On Feb 7, 2008 3:28 PM, Daniel Schwen <lists@schwen.de> wrote:
If it just boils down to "I feel cozy using C# on windows and never had a look
at mono", then I'm sorry, that doesn't cut it for me.
I had to acquire a considerable amount of expertise and put in a substantial
amount of time to do the stuff I'm doing on the toolserver. Shelling out even
one dollar just because someone is to lazy (sorry) to learn new things seems
unacceptable to me.

It's kind of lovely how you feel that you have the right to judge how other people should spend their time. This is especially interesting in the light of the fact that you have no idea what range of commitments and engagements other people have that also occupy their time and how that compares to the task of learning how to program in a Linux environment.

Other than that, it seems to me that the pressing points again are: what would people use a Windows environment for that was beneficial for Wikimedia projects, for that's what the tool server is for. If there are users who are most comfortable with a Windows environment and who have something valuable to contribute, it seems somewhat shortsighted to tell them off because they're "too lazy" to learn how to work with Linux.

Now, while I don't take personal offense, I am actually one of the people who works exclusively in a Windows environment. While I do not know if River has thought about raising the "Windows question" before, but I think him asking here was also prompted when I asked him that question on IRC a few days ago. I've written several bots that are in use on German Wikipedia (plus a few other projects) performing archiving and recategorizing tasks. The archiving bot is the most popular one used on German Wikipedia, the recat bot is tightly integrated in our CfD process. These bots currently run on an external Windows 2003 server I rent, paid out of my own pocket. To make these bots work, I've written a general purpose "bot framework" (similar to pywiki perhaps although I've never once looked at its code) that can do a lot of things. It's written in C# and, because it's based on .NET, can be used without problems by any other .NET compatible language. Do I think there's value in what I created? Certainly. It's closed source at the moment though but I've been toying with the idea of opening the source for a while now.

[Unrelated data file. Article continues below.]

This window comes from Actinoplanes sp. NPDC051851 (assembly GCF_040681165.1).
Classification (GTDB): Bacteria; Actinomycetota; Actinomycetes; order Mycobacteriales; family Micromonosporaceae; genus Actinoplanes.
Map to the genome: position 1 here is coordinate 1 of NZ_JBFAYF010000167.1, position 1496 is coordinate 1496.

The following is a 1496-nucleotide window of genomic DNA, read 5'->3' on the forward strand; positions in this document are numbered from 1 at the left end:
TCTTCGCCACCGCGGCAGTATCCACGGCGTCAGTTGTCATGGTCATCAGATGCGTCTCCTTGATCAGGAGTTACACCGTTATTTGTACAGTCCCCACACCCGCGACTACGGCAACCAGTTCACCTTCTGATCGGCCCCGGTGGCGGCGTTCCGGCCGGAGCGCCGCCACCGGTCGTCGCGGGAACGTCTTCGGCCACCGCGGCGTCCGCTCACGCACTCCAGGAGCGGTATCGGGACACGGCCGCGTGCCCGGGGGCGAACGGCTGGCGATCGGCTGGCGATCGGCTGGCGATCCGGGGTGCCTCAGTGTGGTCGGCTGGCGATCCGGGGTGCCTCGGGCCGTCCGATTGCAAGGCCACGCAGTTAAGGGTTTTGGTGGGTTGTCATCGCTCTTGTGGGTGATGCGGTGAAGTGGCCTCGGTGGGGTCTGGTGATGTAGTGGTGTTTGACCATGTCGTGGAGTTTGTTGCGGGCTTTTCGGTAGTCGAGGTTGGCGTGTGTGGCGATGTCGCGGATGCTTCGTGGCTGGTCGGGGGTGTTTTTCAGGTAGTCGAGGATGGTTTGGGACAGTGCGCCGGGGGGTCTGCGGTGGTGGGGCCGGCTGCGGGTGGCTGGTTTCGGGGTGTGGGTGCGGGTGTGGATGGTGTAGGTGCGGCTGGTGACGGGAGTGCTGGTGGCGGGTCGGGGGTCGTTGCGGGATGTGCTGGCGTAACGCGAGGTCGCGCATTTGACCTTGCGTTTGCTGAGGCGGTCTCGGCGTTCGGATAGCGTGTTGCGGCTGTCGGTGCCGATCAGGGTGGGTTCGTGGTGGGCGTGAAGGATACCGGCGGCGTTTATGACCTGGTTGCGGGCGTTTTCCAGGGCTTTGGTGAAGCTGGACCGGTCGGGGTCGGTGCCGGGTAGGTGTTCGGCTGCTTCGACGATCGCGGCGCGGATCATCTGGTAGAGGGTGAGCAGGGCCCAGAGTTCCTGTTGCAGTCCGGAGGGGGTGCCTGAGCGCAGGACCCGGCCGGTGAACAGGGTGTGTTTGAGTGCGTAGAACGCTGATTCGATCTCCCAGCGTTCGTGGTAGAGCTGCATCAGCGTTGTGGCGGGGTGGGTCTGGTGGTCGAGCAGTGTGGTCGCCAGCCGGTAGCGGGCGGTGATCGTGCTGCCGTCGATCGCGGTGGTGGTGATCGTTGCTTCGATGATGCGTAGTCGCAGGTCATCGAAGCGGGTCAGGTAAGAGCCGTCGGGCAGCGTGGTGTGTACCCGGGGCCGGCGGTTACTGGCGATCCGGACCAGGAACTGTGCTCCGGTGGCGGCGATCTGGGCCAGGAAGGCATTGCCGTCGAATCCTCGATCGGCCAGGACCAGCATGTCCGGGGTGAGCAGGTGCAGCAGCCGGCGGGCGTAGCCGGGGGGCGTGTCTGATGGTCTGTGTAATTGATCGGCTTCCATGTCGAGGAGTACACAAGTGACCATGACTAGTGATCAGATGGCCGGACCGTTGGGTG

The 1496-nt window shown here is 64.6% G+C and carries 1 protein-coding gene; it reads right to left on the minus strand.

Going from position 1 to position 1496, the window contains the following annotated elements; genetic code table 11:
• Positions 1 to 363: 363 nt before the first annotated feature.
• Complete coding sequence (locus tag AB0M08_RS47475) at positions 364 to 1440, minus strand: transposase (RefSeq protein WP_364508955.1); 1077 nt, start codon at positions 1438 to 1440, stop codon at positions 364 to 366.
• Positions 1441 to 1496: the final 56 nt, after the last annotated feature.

If there was a toolserver with a Windows environment available, these bots could be run on that server and managed just the same way as they are on my own. Porting them to Linux would require quite a bit of work mostly because all the logging is done with a local SQL Server 2005 database which is accessed by an ASP.NET website on the same server (http://sebmol.de/bots/log.aspx if you are curious). This porting work would not really add any value to the actual bot, it would also mean that I couldn't be involved in it anymore since I do not have time to learn how to use and program in a Linux environment.

I hope this makes somewhat clear what we're talking about. Comments are greatly appreciated, provided they don't burn down to something like "Microsoft is evil, Linux FTW".

Best regards,